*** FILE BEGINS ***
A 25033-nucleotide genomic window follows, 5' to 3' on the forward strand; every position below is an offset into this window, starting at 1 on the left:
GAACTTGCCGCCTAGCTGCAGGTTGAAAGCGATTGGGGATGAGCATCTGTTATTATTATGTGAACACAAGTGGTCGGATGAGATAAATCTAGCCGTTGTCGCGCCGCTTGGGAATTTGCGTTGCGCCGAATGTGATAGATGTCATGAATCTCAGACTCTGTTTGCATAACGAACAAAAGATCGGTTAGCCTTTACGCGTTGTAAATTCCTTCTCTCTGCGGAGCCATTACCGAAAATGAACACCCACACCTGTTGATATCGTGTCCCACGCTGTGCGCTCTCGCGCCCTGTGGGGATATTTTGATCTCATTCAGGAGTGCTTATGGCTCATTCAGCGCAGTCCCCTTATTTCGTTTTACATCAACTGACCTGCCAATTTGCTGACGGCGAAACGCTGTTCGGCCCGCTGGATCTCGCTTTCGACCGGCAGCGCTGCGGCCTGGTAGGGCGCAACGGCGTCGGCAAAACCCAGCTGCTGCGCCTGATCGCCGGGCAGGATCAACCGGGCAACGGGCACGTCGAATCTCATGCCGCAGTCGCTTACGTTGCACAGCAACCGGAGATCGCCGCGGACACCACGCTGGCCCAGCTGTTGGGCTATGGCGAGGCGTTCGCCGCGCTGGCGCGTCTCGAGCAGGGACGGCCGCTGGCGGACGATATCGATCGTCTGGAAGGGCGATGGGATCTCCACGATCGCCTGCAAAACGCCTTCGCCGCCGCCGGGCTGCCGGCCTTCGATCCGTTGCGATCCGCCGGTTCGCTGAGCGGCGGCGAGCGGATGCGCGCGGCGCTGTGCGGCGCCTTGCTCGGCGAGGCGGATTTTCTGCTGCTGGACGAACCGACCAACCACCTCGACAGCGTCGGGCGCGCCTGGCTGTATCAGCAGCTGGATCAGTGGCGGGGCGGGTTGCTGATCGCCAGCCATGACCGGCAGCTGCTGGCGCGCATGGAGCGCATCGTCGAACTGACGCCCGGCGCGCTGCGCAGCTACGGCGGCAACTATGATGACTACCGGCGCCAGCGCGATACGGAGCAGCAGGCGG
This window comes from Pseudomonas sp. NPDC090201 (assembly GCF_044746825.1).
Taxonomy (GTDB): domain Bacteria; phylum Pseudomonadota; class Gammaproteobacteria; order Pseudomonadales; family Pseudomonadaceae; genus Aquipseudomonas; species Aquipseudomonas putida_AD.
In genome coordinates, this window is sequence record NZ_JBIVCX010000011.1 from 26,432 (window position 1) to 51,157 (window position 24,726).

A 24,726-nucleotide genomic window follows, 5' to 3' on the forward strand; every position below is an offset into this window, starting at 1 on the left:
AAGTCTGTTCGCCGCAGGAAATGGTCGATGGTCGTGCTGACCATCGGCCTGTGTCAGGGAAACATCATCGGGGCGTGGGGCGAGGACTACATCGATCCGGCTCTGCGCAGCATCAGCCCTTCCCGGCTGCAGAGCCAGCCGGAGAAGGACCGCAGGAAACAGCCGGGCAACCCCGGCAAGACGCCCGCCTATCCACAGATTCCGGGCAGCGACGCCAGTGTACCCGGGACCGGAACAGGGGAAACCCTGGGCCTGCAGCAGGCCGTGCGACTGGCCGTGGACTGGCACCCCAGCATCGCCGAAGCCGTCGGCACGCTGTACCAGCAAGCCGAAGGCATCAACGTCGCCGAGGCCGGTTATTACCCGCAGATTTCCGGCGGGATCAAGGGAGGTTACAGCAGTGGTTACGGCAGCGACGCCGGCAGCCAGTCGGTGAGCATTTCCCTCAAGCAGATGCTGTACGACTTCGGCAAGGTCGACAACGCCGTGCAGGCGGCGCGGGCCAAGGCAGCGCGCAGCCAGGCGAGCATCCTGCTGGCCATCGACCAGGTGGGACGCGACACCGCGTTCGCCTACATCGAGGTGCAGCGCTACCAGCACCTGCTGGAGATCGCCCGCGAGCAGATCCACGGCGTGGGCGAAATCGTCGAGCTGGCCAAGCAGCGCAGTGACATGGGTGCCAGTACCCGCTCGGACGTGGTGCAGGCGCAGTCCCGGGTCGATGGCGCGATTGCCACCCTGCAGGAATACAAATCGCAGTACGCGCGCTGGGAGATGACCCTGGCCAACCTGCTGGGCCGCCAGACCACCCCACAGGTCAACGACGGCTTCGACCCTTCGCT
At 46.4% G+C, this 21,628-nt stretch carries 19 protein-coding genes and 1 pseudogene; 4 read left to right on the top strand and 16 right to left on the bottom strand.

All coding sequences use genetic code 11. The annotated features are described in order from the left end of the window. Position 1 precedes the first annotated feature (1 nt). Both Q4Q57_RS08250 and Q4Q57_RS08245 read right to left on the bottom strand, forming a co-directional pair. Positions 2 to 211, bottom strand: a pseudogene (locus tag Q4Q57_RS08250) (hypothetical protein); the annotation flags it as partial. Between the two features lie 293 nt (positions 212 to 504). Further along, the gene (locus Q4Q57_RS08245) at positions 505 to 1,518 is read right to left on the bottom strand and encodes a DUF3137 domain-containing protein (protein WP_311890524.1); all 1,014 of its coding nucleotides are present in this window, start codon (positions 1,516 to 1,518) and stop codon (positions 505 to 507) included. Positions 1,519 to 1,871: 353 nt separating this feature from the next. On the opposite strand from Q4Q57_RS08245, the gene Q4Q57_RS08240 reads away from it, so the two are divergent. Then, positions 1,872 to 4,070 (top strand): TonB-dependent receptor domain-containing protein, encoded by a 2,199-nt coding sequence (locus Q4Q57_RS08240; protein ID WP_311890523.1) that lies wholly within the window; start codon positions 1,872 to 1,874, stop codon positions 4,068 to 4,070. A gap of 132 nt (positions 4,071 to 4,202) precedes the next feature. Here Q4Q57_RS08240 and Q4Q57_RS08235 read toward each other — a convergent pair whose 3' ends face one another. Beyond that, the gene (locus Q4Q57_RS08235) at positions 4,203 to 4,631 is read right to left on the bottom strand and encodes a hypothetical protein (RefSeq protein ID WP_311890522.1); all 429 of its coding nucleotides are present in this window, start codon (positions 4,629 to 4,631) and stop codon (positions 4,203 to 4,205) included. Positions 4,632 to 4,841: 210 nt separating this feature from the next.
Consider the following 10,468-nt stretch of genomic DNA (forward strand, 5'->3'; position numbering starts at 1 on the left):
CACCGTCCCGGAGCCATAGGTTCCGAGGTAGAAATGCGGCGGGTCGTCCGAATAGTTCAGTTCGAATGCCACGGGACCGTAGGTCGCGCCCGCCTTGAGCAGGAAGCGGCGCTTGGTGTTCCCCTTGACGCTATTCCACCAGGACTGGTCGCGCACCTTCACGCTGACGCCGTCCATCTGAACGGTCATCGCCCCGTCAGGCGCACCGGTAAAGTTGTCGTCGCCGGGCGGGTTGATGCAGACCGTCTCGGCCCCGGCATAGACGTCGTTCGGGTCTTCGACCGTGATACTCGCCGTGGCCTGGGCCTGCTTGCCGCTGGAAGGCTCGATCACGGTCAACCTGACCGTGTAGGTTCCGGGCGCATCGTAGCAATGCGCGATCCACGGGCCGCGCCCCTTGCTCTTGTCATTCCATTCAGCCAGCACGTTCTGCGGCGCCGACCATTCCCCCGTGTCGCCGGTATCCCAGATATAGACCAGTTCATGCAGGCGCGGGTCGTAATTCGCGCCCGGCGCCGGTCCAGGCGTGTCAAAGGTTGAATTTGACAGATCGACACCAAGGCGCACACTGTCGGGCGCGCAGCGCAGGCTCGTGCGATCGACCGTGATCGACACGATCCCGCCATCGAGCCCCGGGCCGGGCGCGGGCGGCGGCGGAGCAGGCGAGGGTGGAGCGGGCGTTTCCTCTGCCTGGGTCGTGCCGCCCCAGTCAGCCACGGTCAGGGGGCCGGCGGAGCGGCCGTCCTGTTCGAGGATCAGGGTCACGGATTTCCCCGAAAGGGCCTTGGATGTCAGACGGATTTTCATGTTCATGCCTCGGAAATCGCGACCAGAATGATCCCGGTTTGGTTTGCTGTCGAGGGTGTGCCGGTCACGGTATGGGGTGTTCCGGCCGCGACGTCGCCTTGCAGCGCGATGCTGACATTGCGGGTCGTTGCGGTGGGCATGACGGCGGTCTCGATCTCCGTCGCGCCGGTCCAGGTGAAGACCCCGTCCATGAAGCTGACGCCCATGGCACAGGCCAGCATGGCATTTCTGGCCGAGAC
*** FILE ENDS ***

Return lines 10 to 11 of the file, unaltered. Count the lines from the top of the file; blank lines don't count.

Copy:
Consider the following 10,468-nt stretch of genomic DNA (forward strand, 5'->3'; position numbering starts at 1 on the left):
CACCGTCCCGGAGCCATAGGTTCCGAGGTAGAAATGCGGCGGGTCGTCCGAATAGTTCAGTTCGAATGCCACGGGACCGTAGGTCGCGCCCGCCTTGAGCAGGAAGCGGCGCTTGGTGTTCCCCTTGACGCTATTCCACCAGGACTGGTCGCGCACCTTCACGCTGACGCCGTCCATCTGAACGGTCATCGCCCCGTCAGGCGCACCGGTAAAGTTGTCGTCGCCGGGCGGGTTGATGCAGACCGTCTCGGCCCCGGCATAGACGTCGTTCGGGTCTTCGACCGTGATACTCGCCGTGGCCTGGGCCTGCTTGCCGCTGGAAGGCTCGATCACGGTCAACCTGACCGTGTAGGTTCCGGGCGCATCGTAGCAATGCGCGATCCACGGGCCGCGCCCCTTGCTCTTGTCATTCCATTCAGCCAGCACGTTCTGCGGCGCCGACCATTCCCCCGTGTCGCCGGTATCCCAGATATAGACCAGTTCATGCAGGCGCGGGTCGTAATTCGCGCCCGGCGCCGGTCCAGGCGTGTCAAAGGTTGAATTTGACAGATCGACACCAAGGCGCACACTGTCGGGCGCGCAGCGCAGGCTCGTGCGATCGACCGTGATCGACACGATCCCGCCATCGAGCCCCGGGCCGGGCGCGGGCGGCGGCGGAGCAGGCGAGGGTGGAGCGGGCGTTTCCTCTGCCTGGGTCGTGCCGCCCCAGTCAGCCACGGTCAGGGGGCCGGCGGAGCGGCCGTCCTGTTCGAGGATCAGGGTCACGGATTTCCCCGAAAGGGCCTTGGATGTCAGACGGATTTTCATGTTCATGCCTCGGAAATCGCGACCAGAATGATCCCGGTTTGGTTTGCTGTCGAGGGTGTGCCGGTCACGGTATGGGGTGTTCCGGCCGCGACGTCGCCTTGCAGCGCGATGCTGACATTGCGGGTCGTTGCGGTGGGCATGACGGCGGTCTCGATCTCCGTCGCGCCGGTCCAGGTGAAGACCCCGTCCATGAAGCTGACGCCCATGGCACAGGCCAGCATGGCATTTCTGGCCGAGAC